US seeks to punish Iraqi militias who targeted protesters with Iranian help

WASHINGTON – The Trump administration on Friday issued economic sanctions against three Iraqi militia leaders whose fighters were US officials said were under Iranian orders when they attacked protesters in Iraq.

The sanctions, which restrict travel within the United States and freeze American assets, will likely have little direct impact on the militia.

But the move could force Iraq to choose between fleeing its Iranian benefactors or defying US demands to protect protesters as the Shia-led government faces a worsening political crisis.

Prime Minister Adel Abdul Mahdi resigned last week as deep anger over corruption and Tehran’s oversized role in the Iraqi government led to months of protests across the country. More than 400 demonstrators were killed and gunmen opened fire on Friday in a square in central Baghdad where demonstrators had gathered. The attack left 15 dead and 60 injured, reported The Associated Press.

“The Iraqis have paid a high and bloody price for the evil influence of the Iranian regime,” David Schenker, deputy secretary of state, told reporters in Washington.

The three militia leaders have long been known to US security officials.

They include Asaib Ahl al-Haq’s leader, Qais al-Khazali, and his brother, Laith al-Khazali. The militia, also known as the Band of the People of Righteousness, is reportedly receiving around $ 2 million in arms and money from Iran each month.

The brothers were detained by the U.S. military during the Iraq war, but the the militia flourished; his political wing, Sadiqun, won 15 seats last year in Iraqi parliamentary elections.

The third militia leader to face sanctions is Hassan Falah Aziz al-Lami, better known by his nom de guerre, Abu Zaynab al-Lami, who is a member of Kataib Hezbollah in Iraq. He oversees special forces and an intelligence agency that support Shiite paramilitary groups that have fought Islamic State and are backed by the government in Baghdad.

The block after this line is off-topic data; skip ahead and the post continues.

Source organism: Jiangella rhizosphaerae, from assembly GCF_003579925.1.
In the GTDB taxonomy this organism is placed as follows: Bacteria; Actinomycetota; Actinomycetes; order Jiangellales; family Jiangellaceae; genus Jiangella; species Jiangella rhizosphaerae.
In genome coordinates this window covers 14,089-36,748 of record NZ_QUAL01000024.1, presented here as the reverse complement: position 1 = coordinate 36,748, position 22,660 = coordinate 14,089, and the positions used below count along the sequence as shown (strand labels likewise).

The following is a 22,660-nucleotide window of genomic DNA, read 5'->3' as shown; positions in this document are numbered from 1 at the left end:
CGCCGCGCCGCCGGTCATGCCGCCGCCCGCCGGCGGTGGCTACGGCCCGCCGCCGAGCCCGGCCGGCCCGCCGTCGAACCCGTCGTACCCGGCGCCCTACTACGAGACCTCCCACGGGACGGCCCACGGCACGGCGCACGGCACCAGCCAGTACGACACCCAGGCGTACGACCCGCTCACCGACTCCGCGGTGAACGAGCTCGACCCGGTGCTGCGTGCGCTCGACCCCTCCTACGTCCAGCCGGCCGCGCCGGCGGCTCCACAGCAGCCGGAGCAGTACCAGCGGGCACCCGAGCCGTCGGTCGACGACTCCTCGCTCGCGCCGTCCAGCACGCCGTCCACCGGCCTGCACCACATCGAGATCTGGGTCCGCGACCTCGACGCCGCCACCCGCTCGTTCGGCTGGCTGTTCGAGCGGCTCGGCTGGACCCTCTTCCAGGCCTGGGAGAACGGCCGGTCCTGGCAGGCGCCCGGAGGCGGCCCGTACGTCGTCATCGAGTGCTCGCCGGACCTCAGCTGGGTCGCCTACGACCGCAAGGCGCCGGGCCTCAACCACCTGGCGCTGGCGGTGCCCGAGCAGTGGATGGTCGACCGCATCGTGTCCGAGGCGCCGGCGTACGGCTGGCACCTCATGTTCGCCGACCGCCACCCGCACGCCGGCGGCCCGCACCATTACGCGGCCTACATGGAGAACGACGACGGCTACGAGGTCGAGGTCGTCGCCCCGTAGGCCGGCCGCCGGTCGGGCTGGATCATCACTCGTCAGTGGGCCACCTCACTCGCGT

Mr. al-Lami is also in direct contact with Major General Qassim Suleimani, head of the Quds Force, the elite Iranian unit of the Islamic Revolutionary Guard Corps, who was in Iraq recently to discuss the protests.

Iranian-backed militias carried out years of deadly attacks on US troops during the Iraq war and, Schenker said on Friday, likely participated in a mortar attack Thursday on the sprawling Balad air base, in central Iraq, where American troops and contractors are stationed. . No one was killed.

The overlap of the Iraqi government with the Iranian-backed militias that back it poses a thorny dilemma for Baghdad’s next rulers.

The armed groups helped fight the Islamic State, replacing Iraqi government forces who were unable or unwilling to confront the terrorist group on their own after suffering devastating military losses in 2013 and 2014. Some of the groups have kept their distance from Iran, but others depend on the neighboring Shia government for their power.

Mr Schenker said all Iraqi officials who deal with the militia leaders who were penalized on Friday would face their own economic sanctions. (Sanctions were also imposed on at least two other militia leaders over the summer.)

He also did not rule out the possibility of imposing sanctions on some of the Iraqi government security forces who carried out bloody crackdowns on protesters.

Additional economic sanctions were also imposed on Friday against Khamis Farhan al-Khanjar al-Issawi, an Iraqi politician and wealthy Sunni businessman suspected of bribing government officials.

The four Iraqis who were penalized on Friday have been charged with human rights abuses or corruption under the World Magnitsky Law, which allows the executive to impose economic and travel sanctions on foreign officials for such offenses.

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